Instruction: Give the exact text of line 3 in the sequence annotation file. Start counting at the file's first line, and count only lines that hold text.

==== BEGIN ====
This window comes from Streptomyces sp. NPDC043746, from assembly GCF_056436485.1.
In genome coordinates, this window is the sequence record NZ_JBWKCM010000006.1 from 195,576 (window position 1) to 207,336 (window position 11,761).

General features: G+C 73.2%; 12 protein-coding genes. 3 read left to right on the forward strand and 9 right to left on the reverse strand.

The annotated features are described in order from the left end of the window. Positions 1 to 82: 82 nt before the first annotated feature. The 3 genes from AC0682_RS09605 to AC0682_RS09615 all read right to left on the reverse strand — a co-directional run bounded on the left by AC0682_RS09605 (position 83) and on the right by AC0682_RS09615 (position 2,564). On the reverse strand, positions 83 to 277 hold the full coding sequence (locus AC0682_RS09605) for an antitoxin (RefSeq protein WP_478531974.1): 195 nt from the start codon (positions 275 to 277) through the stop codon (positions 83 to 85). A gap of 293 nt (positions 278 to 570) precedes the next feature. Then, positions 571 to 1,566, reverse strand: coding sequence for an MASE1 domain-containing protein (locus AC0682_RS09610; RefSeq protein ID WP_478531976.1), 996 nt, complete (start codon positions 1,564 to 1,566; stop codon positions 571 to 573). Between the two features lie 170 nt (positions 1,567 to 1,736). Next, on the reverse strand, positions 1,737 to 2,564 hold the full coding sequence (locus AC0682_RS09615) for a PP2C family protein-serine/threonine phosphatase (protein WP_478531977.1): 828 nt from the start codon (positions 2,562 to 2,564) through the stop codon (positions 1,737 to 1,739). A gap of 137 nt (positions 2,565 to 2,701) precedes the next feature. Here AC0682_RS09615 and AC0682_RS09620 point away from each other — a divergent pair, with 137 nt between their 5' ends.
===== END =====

General features: G+C 73.2%; 12 protein-coding genes. 3 read left to right on the forward strand and 9 right to left on the reverse strand.